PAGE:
Invasive weeds: How to get rid without damaging your property - including Giant Hogweed
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As the Met Office forecasts rain on the way amid the first heatwave of the UK summer, many will be looking forward to their garden getting a good watering. However, with that comes some pests that in your garden that may begin to thrive.
There are certain invasive weed species in the UK that are known to thrive in wetter environments, such as waterlogged or poorly drained areas. One of which is Japanese Knotweed, which has seen an increase in 27.91% confirmed cases in the past 5 years.
With this in mind, paving specialist and director of Infinite Paving Rowan Cripps, has highlighted the most common invasive weeds that thrive in wet humid weather conditions and the issues they may cause you financially, before explaining how to safely and effectively get rid of them without damaging different types of paving materials.
So, how can you manage invasive weeds in your garden? Here’s everything you need to know.
Japanese knotweed can tolerate wet conditions and spreads aggressively, making it a common problem in gardens near water sources or ones that have experienced heavy rainfall.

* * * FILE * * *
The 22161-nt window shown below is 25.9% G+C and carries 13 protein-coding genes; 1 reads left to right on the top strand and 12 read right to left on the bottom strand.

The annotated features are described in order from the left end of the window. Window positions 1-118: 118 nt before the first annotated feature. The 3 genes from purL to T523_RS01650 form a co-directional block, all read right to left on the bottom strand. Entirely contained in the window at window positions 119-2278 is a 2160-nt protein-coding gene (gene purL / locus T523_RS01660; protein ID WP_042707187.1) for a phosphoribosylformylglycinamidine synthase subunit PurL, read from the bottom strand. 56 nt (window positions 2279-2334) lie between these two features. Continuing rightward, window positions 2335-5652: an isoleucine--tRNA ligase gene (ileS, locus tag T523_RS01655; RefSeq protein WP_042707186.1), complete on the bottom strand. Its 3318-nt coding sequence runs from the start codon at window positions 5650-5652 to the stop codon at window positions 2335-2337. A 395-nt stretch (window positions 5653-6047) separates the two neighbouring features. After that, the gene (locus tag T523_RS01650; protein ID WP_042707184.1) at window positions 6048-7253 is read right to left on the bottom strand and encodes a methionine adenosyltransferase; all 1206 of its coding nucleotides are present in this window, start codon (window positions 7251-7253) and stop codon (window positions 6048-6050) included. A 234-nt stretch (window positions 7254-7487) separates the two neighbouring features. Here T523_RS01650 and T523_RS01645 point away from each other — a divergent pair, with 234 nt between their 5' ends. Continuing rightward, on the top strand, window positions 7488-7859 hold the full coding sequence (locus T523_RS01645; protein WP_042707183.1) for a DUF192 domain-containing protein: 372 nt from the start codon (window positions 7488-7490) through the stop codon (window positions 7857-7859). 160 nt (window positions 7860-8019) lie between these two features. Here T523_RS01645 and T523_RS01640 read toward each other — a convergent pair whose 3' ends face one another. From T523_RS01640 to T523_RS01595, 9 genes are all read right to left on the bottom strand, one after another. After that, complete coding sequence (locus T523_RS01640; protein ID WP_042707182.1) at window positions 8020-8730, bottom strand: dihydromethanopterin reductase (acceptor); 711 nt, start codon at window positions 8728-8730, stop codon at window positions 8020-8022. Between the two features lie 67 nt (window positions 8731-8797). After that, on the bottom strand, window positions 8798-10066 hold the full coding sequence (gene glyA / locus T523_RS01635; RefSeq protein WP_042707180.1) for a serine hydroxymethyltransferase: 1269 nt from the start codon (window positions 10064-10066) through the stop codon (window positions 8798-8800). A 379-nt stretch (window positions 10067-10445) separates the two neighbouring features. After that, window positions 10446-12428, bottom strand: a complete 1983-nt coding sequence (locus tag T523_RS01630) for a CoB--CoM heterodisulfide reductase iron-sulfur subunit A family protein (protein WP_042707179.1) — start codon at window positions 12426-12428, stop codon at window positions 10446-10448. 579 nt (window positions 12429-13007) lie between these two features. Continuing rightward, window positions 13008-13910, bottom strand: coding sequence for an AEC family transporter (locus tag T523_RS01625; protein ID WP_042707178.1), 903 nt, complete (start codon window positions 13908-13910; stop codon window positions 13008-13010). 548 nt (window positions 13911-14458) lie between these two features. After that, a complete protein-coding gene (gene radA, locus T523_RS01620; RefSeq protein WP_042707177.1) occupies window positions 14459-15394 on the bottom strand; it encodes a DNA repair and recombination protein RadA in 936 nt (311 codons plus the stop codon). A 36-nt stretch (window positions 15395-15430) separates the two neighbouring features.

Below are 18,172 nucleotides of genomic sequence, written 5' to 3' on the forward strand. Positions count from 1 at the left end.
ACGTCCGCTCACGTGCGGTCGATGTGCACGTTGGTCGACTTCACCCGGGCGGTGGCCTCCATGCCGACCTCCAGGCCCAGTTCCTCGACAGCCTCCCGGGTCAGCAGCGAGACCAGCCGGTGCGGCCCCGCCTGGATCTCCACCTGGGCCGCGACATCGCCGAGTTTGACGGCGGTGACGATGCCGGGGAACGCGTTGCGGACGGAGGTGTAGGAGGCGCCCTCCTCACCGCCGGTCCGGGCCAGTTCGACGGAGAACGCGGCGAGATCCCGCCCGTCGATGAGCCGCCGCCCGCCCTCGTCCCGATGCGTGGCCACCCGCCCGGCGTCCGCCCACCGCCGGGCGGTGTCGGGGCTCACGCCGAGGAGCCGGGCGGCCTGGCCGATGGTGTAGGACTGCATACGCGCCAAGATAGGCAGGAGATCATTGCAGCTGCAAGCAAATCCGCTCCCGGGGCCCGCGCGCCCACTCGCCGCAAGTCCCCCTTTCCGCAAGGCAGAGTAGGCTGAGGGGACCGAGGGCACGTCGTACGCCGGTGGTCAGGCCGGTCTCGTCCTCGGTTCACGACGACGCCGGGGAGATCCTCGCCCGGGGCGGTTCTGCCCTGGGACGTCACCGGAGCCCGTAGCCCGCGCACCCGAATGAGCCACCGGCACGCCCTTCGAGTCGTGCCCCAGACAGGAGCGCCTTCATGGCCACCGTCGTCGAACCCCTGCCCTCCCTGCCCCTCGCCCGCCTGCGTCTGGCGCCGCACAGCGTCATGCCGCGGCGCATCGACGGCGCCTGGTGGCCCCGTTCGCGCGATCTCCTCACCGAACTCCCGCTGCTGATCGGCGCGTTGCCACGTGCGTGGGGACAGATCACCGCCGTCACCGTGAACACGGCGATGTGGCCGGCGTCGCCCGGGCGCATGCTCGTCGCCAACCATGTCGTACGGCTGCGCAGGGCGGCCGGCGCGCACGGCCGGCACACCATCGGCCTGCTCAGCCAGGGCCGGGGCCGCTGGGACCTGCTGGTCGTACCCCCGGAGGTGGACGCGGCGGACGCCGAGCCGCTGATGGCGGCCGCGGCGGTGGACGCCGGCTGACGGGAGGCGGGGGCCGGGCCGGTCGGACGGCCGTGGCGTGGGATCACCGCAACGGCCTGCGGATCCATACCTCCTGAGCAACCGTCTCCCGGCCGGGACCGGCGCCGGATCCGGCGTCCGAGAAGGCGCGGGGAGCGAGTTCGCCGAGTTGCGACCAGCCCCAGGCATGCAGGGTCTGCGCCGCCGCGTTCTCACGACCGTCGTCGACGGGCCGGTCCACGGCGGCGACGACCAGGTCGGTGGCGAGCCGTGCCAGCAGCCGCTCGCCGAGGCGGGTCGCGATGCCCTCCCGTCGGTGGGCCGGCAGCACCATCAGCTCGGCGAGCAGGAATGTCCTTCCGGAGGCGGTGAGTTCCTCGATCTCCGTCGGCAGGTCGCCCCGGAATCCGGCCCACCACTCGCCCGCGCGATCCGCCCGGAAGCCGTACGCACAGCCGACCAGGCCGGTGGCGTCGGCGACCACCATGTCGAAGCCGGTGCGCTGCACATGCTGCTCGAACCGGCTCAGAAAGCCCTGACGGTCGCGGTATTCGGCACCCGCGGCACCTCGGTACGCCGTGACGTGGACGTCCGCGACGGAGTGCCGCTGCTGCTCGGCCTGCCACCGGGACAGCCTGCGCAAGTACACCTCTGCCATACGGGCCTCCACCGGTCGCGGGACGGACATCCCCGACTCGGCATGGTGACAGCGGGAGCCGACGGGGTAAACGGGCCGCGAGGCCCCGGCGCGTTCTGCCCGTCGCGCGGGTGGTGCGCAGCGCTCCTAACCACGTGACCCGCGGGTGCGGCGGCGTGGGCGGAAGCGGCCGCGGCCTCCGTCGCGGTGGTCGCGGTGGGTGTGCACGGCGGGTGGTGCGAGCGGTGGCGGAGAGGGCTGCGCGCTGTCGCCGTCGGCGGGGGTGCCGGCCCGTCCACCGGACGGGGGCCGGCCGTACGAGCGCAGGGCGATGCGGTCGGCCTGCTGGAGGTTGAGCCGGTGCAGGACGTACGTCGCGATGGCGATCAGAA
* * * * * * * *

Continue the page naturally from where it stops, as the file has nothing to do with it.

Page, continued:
Using government-approved herbicides, such as glyphosate, the widely-used ingredient in RoundUp, is the most effective way to rid yourself of a Japanese knotweed infestation, although it can take up to three years to do so. Though it is advised to seek professional help.
Giant hogweed is another weed that thrives in damp and moist conditions and can even endure a wet and humid environment. The sap can cause burns to humans, though, causing blistering to the skin if it’s exposed to the sun.
Weed Killers containing glyphosate are usually the best choice for killing off Giant Hogweed as they attack the root. It is possible to remove this weed without chemicals, though, simply by digging it out, but protection must be worn to avoid irritation to the skin. You may have to repeat either process for several years, though, to fully eradicate the plant.
Himalayan Balsam prospers in moist habitats and, therefore, areas with high rainfall are ideal for its growth.
Removing Himalayan Balsam manually is the most effective method if the infestation of the weed is small and easily accessible, yet it still may take a couple of seasons to gain full control of the plant. It’s crucial to pull up the plants before they set seed to avoid any further spread and ensure you also extract the root to stop it from regrowing. In extreme cases, glyphosate-based herbicides are also sprayed on Himalayan Balsam.